The Distance Education Captioning and Transcription (DECT) grant from the state will create valuable opportunities for instructors to develop media-rich distance learning courses, according to the grant administrators at College of the Canyons.
The DECT grant allows PCC fulltime and adjunct instructors to close-caption work that they produce themselves or copyrighted video and/or audio materials they have permission to use, according to Distance Education Specialist Dr. Carole S. Robinson. She added that the actual length of the video(s) submitted for closed captioning and transcription determines the amount of each grant.
â€œIt pushes the faculty to start learning to use different media and make their own videos,â€ Robinson said.
Robinson explained that the grant is intended for online, hybrid and on-campus classes that use methods of material delivery over distances, such as web conferencing, podcasting, class capture and content posted within a managed learning system.
Geography Instructor Rhea Presiado has used the grant since 2012; she shares the recorded/closed-captioned lectures with both her online and her face-to-face classes.
â€œI tell my face-to-face students when you go home you may want to study the lecture,â€ Presiado said. â€œMaybe you zoned out or you forgot or you didnâ€™t understandâ€¦the close-captioning has helped all my students.â€
Geography student Jasper Yangchareon finds it convenient to be able to pause and jot down or clarify something with the correct spelling. â€œBasically, I’m allowed to follow along at my own pace which I think is key to more widespread student success,â€ he said.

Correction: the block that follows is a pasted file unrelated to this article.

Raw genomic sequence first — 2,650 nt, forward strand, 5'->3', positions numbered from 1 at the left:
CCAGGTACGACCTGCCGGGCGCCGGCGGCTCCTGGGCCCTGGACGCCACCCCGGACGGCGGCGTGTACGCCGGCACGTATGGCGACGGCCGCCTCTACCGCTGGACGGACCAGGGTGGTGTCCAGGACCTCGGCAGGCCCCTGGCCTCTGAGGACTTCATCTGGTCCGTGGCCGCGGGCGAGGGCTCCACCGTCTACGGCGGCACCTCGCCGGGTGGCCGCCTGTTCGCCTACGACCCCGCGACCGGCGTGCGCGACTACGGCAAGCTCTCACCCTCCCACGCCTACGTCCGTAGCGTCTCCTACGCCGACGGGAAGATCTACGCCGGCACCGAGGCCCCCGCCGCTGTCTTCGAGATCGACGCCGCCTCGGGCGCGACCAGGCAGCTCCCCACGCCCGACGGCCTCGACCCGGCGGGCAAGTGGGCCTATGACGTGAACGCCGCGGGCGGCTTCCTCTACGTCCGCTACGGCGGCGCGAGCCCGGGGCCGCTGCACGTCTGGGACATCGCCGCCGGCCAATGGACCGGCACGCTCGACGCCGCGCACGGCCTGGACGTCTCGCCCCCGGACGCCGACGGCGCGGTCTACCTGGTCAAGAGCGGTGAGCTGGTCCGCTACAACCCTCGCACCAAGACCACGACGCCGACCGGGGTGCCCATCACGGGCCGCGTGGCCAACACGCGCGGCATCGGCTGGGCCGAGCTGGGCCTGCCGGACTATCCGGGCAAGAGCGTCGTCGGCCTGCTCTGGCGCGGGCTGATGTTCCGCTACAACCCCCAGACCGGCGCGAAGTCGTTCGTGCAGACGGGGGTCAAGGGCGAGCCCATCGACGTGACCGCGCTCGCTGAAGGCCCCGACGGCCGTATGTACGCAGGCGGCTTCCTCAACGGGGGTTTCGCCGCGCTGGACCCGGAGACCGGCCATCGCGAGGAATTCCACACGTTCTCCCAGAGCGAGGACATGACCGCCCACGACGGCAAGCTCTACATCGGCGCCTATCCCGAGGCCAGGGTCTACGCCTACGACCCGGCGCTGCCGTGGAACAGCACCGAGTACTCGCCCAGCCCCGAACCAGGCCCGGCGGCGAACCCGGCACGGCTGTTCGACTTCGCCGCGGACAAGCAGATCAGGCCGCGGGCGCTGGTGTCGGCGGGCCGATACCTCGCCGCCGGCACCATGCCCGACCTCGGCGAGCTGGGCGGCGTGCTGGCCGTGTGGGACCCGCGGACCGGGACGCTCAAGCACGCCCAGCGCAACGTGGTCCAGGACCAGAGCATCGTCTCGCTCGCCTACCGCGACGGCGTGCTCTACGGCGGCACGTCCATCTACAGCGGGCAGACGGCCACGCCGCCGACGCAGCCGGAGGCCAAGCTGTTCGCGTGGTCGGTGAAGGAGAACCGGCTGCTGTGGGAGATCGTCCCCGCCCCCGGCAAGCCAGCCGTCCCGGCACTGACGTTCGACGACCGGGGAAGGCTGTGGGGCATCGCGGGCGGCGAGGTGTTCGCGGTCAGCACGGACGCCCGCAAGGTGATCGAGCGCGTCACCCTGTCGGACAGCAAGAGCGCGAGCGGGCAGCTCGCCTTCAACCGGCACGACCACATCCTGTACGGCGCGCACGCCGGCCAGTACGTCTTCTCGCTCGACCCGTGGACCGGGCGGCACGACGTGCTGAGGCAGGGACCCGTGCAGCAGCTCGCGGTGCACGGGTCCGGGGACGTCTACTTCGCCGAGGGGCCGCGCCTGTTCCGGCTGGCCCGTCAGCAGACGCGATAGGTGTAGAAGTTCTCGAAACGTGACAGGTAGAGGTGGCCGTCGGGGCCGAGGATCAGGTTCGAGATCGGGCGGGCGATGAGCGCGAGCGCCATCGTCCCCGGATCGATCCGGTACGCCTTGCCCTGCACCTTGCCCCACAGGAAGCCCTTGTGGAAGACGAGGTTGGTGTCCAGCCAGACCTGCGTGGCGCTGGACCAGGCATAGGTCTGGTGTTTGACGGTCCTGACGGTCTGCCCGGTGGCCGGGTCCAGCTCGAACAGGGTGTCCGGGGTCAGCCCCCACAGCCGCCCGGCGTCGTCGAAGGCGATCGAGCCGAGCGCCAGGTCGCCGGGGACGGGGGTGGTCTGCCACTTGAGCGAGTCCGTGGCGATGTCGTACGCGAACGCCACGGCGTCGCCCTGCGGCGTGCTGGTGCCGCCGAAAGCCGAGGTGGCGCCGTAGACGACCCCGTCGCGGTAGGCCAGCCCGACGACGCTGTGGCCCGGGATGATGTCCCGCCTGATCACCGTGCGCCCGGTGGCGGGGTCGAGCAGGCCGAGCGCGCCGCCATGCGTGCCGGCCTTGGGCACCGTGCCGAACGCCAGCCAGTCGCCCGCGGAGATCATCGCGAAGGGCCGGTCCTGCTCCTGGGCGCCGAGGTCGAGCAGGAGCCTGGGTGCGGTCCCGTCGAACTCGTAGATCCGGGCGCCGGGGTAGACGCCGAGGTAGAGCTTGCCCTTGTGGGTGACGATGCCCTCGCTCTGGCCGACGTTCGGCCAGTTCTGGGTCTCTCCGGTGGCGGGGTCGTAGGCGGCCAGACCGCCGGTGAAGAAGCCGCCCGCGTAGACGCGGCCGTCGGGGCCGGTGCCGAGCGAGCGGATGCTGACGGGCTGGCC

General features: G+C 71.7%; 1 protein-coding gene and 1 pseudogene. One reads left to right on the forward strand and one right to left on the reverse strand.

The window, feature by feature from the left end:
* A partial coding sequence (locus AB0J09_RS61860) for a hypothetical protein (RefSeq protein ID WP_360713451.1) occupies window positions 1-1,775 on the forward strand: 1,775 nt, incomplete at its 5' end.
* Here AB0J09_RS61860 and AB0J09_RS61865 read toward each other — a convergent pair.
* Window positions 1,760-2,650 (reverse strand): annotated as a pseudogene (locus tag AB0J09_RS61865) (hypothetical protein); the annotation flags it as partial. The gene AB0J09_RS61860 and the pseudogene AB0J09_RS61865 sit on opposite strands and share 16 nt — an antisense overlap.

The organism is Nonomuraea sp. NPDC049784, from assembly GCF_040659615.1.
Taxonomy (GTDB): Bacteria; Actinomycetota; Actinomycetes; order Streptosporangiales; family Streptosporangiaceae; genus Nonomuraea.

Like most instructors, Presiado produces her own videos and with the grant gets them closed-captioned and transcribed. The videos range from traditional lectures to screen casts to tutorials to show students how to use a specific program on the computer, show-and-tell on geography and how to read an online textbook.
Presiado also records and close-captions the field trips with her face-to-face students and is able to share these with her online class, allowing the students to take a virtual trip.
In addition to furthering the collegeâ€™s ability to serve learning-impaired and audio/visual learners, closed-captioning also supports regular students as the course content is always accessible and they can consult the material to improve their comprehension, according to Robinson.
â€œESL students have a much easier time learning if they see the words. It benefits everyone. In a way, it benefits the instructor because more people comprehend what is going on,â€ she added.
The Fashion Department produced its own video illustrating a sewing lesson. â€œThey really caught on,â€ Robinson said. â€œStudents can go back and look at [the video] and slow it downâ€¦it is a really good tool.â€
Last year about twelve classes took advantage of this grant were anthropology 1, geography 1 and 2, philosophy 25, fashion 110 and 115, among others, said Robinson.
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